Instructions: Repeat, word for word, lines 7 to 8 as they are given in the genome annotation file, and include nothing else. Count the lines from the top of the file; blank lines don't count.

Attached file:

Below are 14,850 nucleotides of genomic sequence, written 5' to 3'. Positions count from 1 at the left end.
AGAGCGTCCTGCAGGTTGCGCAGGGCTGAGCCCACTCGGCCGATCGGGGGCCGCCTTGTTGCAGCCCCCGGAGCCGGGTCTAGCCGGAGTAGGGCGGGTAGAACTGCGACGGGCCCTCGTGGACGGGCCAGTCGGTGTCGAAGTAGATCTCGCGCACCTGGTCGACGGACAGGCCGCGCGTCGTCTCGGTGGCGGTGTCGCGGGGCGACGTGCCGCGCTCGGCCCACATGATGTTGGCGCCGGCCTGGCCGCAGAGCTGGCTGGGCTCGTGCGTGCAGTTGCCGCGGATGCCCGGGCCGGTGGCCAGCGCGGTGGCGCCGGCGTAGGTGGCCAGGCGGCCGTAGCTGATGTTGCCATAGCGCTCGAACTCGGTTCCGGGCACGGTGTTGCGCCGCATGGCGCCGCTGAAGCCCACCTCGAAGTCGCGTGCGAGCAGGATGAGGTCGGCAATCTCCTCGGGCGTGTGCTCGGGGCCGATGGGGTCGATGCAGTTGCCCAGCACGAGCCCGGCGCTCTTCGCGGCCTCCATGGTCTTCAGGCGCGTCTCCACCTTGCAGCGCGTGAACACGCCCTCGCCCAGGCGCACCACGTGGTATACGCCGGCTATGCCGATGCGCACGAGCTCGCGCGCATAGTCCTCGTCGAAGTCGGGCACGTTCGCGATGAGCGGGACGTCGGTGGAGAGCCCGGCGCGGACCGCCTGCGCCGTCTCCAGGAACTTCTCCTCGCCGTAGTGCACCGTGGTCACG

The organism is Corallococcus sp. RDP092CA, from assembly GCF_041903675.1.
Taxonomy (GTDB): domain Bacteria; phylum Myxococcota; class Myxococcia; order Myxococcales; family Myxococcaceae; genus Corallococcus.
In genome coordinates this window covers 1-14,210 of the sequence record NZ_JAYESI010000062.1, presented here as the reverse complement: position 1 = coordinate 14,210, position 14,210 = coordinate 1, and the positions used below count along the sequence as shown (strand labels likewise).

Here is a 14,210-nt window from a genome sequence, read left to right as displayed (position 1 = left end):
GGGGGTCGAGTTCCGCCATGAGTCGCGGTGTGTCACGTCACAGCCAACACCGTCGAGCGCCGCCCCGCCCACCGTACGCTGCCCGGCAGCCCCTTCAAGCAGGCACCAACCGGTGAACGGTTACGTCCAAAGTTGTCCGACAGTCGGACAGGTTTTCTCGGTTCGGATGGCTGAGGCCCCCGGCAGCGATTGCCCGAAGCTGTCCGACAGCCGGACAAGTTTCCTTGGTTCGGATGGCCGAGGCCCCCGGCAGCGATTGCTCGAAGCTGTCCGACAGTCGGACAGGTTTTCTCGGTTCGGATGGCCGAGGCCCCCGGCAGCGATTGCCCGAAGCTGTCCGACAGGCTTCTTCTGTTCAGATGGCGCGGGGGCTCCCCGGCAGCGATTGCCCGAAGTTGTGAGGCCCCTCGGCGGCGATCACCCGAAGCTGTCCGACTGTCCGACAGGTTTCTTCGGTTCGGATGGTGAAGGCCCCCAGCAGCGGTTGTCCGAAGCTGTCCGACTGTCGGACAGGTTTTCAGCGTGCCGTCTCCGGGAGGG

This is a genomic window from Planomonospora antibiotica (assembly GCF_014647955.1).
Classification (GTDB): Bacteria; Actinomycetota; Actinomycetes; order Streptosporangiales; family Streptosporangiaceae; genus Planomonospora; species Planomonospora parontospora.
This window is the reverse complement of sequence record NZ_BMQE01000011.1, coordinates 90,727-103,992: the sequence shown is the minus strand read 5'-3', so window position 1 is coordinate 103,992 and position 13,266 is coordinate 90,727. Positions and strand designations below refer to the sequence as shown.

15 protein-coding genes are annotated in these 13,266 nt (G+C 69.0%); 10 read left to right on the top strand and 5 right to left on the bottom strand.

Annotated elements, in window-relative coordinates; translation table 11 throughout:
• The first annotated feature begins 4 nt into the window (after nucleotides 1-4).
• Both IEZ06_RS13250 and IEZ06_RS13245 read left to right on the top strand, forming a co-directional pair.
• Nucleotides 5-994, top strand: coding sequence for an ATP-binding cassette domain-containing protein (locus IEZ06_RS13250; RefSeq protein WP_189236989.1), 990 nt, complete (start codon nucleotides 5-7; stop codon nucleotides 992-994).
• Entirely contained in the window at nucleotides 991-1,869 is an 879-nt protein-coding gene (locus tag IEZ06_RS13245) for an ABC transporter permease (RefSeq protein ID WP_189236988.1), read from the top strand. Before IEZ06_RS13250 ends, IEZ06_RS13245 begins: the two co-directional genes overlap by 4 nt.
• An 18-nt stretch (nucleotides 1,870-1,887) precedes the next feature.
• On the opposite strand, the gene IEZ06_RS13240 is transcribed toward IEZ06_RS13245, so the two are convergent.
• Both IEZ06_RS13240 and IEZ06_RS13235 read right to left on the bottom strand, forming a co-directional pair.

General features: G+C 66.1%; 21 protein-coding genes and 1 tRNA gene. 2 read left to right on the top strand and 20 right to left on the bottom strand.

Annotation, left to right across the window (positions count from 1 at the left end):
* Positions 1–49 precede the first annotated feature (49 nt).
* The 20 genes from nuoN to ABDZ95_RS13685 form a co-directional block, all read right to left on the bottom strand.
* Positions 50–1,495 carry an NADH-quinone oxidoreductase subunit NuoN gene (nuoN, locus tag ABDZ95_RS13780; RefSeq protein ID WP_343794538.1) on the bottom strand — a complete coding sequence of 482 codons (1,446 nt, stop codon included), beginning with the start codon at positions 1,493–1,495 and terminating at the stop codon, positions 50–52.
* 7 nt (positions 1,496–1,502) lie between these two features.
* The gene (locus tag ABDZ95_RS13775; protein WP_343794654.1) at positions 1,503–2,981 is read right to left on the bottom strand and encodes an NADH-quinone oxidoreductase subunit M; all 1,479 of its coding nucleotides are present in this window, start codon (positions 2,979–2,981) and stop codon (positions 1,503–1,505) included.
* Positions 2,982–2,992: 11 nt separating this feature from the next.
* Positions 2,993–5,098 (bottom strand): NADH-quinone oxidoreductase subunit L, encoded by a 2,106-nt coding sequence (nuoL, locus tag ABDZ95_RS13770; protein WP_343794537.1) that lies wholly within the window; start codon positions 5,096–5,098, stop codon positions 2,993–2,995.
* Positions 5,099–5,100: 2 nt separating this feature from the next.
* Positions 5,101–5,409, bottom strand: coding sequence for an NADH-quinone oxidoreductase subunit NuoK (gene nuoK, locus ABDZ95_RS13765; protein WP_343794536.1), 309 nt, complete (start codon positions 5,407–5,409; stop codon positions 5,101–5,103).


GGGGGTCGAGTTCCGCCATGAGTCGCGGTGTGTCACGTCACAGCCAACACCGTCGAGCGCCGCCCCGCCCACCGTACGCTGCCCGGCAGCCCCTTCAAGCAGGCACCAACCGGTGAACGGTTACGTCCAAAGTTGTCCGACAGTCGGACAGGTTTTCTCGGTTCGGATGGCTGAGGCCCCCGGCAGCGATTGCCCGAAGCTGTCCGACAGCCGGACAAGTTTCCTTGGTTCGGATGGCCGAGGCCCCCGGCAGCGATTGCTCGAAGCTGTCCGACAGTCGGACAGGTTTTCTCGGTTCGGATGGCCGAGGCCCCCGGCAGCGATTGCCCGAAGCTGTCCGACAGGCTTCTTCTGTTCAGATGGCGCGGGGGCTCCCCGGCAGCGATTGCCCGAAGTTGTGAGGCCCCTCGGCGGCGATCACCCGAAGCTGTCCGACTGTCCGACAGGTTTCTTCGGTTCGGATGGTGAAGGCCCCCAGCAGCGGTTGTCCGAAGCTGTCCGACTGTCGGACAGGTTTTCAGCGTGCCGTCTCCGGGAGGG

This is a genomic window from Planomonospora antibiotica (assembly GCF_014647955.1).